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Husband and wife artist team say volunteering gives back

WHITE BEAR LAKE, Minn. – Doug and Rachel Limon are Native American artists. He does bead work and she makes pottery, jewelry, paints and is a photographer. Their lives crossed paths inside her father’s photography studio because of their shared interest in a traditional Native American symbol, the turtle.

A few years later their son, Gavino, was born with a birthmark in the shape of a turtle on his cheek.

Doug spent 18 years volunteering as a basketball coach and when he gave that up two years ago began looking for another way to give back to the community he has grown to love. The Collection in Focus Guide Program with the Minneapolis Institute of Arts is a volunteer opportunity for adults who have other commitments but have time in the evening or on weekends to share the museum’s art collections with others by training to become a guide.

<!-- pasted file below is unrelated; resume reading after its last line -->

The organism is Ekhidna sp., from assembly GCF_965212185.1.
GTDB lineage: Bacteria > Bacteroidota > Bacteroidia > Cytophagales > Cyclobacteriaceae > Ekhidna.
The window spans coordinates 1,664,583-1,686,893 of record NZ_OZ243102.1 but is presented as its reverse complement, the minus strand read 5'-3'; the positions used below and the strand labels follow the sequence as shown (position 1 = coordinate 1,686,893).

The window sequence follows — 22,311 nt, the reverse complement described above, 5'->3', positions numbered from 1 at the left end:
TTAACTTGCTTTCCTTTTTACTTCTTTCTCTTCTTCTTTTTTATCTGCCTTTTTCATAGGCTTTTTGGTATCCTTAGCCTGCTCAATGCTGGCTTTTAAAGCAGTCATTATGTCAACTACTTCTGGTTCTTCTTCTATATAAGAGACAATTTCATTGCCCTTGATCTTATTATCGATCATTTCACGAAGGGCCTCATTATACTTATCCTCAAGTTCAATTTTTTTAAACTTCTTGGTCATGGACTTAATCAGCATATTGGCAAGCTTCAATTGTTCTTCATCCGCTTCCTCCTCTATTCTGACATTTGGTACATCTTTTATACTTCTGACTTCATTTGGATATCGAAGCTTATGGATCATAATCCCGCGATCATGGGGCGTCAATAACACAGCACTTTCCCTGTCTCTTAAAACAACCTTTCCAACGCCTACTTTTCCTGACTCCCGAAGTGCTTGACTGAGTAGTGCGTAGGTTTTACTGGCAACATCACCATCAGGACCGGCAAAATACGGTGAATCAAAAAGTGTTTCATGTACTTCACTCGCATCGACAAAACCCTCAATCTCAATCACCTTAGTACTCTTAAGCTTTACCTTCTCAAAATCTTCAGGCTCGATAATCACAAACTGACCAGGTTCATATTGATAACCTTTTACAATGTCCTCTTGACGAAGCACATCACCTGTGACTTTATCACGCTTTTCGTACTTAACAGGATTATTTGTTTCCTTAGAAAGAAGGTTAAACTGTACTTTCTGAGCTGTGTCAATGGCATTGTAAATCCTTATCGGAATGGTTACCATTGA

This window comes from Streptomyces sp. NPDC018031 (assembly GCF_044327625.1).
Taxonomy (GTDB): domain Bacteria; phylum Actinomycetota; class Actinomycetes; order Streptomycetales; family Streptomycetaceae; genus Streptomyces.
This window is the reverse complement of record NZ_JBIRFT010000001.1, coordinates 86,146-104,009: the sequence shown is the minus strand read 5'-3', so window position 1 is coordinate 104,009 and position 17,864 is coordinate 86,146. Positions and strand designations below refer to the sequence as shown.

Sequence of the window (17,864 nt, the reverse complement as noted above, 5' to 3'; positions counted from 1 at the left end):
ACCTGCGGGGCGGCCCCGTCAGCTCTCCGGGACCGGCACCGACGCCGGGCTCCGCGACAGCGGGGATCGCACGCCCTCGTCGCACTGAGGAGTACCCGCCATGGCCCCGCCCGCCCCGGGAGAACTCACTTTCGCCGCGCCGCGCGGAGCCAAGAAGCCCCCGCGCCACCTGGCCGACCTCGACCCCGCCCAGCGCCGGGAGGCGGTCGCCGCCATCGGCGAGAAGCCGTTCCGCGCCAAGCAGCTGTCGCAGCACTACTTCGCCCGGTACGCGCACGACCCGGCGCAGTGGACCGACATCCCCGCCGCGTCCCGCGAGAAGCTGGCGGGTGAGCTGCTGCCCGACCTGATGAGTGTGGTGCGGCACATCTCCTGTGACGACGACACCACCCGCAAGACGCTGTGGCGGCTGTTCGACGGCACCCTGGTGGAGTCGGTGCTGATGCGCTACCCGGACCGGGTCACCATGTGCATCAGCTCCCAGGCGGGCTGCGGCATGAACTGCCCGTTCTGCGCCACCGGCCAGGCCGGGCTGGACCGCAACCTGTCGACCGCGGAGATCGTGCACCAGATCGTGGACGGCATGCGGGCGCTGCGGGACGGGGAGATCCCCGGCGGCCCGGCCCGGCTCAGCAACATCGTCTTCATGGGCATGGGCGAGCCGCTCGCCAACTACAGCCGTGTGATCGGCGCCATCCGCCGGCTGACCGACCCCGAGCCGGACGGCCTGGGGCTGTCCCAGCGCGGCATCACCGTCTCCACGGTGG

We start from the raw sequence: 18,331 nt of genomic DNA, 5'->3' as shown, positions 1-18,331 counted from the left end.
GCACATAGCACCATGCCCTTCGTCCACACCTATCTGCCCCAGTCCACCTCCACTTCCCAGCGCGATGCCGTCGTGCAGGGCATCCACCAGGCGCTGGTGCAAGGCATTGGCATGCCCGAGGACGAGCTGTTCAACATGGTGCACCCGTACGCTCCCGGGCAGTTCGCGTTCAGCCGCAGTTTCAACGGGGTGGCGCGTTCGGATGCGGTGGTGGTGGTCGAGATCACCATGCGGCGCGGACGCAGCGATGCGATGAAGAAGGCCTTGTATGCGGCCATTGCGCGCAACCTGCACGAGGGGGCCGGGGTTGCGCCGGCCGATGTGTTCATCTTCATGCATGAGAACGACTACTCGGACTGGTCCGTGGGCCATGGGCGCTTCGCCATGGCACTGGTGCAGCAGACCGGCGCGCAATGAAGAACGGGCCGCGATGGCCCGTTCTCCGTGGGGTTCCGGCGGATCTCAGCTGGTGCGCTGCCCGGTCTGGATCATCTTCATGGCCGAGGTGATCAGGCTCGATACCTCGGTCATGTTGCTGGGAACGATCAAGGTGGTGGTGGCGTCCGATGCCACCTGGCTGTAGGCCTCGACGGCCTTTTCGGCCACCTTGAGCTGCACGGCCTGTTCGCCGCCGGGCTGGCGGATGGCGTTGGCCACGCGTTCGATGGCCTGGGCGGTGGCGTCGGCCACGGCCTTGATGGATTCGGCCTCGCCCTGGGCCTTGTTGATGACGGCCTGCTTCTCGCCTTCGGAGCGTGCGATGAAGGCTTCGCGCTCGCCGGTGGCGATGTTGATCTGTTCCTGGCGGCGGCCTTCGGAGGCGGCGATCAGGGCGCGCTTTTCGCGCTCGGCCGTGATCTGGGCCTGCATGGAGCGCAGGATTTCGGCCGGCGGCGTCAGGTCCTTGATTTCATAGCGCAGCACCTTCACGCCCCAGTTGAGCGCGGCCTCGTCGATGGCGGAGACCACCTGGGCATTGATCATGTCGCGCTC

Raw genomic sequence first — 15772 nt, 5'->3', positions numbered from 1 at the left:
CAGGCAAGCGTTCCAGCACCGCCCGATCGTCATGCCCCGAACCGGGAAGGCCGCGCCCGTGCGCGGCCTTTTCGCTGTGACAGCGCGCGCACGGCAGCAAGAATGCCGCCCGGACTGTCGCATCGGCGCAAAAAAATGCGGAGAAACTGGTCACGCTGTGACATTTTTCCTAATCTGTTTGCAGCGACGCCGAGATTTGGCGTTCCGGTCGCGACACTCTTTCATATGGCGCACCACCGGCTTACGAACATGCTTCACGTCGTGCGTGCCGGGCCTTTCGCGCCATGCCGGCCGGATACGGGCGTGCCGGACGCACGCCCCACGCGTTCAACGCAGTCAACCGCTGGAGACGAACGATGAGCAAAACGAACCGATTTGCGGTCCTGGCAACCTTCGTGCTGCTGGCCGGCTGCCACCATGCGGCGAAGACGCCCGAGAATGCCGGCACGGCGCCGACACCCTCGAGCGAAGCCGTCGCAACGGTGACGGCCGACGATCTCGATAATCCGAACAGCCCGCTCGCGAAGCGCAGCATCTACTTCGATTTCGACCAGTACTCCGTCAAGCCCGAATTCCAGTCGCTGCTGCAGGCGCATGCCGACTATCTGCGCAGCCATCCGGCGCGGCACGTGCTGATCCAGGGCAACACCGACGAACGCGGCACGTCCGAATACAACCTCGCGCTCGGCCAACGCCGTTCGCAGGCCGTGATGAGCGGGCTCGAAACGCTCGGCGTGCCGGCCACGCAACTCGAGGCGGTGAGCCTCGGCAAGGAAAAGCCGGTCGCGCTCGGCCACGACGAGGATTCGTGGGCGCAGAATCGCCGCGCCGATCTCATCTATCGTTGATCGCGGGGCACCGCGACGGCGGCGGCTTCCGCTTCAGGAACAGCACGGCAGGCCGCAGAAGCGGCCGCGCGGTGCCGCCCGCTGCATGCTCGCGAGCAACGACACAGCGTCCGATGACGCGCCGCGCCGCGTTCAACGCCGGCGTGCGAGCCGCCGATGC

After going through a vigorous application and interview process, the Limon’s and 15 others were chosen out of an applicant pool of about 100 people. The selected group of new guides attended training on Thursday evenings and participated in two Saturday workshops. The Limon’s trained in the collections of the Arts of Africa and the Americas and will be the first husband and wife team to work together giving guided tours of the Native American galleries.

“I think it is important to volunteer and that is why we became involved with this project,” Doug said. “I thought this would be a good opportunity for us to give back to the community and also give a Native American perspective on the Native American collection. I have found that when I volunteer my time I end up getting more out of it than what I put into it. Being a volunteer at the museum has already paid back for me; I have learned so much that I would not otherwise have been exposed to.”

Rachael Limon’s turtle pottery bowl.